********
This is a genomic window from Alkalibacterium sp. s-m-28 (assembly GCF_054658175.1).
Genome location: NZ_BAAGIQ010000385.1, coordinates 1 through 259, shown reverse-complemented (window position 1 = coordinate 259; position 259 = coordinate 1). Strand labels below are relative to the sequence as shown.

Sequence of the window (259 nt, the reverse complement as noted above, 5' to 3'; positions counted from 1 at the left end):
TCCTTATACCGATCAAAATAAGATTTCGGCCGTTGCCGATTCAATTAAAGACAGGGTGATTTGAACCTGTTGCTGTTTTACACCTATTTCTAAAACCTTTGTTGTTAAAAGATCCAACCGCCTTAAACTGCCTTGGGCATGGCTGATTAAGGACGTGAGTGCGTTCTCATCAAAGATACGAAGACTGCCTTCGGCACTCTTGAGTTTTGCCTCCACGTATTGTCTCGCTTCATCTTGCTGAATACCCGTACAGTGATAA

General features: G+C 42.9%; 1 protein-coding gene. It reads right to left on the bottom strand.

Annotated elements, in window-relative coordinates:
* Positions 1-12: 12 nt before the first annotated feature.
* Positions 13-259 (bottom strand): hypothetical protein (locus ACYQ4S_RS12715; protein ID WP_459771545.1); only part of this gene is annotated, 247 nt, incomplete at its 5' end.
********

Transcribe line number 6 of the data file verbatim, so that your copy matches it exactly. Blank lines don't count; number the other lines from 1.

Annotated elements, in window-relative coordinates: